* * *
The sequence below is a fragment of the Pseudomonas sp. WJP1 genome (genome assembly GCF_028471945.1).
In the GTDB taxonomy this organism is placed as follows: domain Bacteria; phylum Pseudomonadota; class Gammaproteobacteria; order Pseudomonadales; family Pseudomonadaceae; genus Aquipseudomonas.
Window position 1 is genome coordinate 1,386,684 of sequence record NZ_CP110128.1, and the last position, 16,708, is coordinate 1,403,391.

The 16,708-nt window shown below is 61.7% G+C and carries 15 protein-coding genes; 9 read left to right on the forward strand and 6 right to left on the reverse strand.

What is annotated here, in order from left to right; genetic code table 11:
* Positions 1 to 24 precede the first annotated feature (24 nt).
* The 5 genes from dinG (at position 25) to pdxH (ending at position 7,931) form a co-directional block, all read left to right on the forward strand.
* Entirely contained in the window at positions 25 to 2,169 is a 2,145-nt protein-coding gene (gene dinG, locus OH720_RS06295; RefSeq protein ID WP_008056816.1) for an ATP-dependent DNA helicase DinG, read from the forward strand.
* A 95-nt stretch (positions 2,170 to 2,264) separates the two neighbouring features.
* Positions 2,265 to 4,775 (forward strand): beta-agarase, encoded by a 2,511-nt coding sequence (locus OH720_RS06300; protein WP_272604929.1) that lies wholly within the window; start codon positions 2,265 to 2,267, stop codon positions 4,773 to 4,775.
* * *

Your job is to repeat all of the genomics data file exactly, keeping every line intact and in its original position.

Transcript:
The sequence below is a fragment of the Pseudomonas sp. WJP1 genome (genome assembly GCF_028471945.1).
In the GTDB taxonomy this organism is placed as follows: domain Bacteria; phylum Pseudomonadota; class Gammaproteobacteria; order Pseudomonadales; family Pseudomonadaceae; genus Aquipseudomonas.
Window position 1 is genome coordinate 1,386,684 of sequence record NZ_CP110128.1, and the last position, 16,708, is coordinate 1,403,391.

The 16,708-nt window shown below is 61.7% G+C and carries 15 protein-coding genes; 9 read left to right on the forward strand and 6 right to left on the reverse strand.

What is annotated here, in order from left to right; genetic code table 11:
* Positions 1 to 24 precede the first annotated feature (24 nt).
* The 5 genes from dinG (at position 25) to pdxH (ending at position 7,931) form a co-directional block, all read left to right on the forward strand.
* Entirely contained in the window at positions 25 to 2,169 is a 2,145-nt protein-coding gene (gene dinG, locus OH720_RS06295; RefSeq protein ID WP_008056816.1) for an ATP-dependent DNA helicase DinG, read from the forward strand.
* A 95-nt stretch (positions 2,170 to 2,264) separates the two neighbouring features.
* Positions 2,265 to 4,775 (forward strand): beta-agarase, encoded by a 2,511-nt coding sequence (locus OH720_RS06300; protein WP_272604929.1) that lies wholly within the window; start codon positions 2,265 to 2,267, stop codon positions 4,773 to 4,775.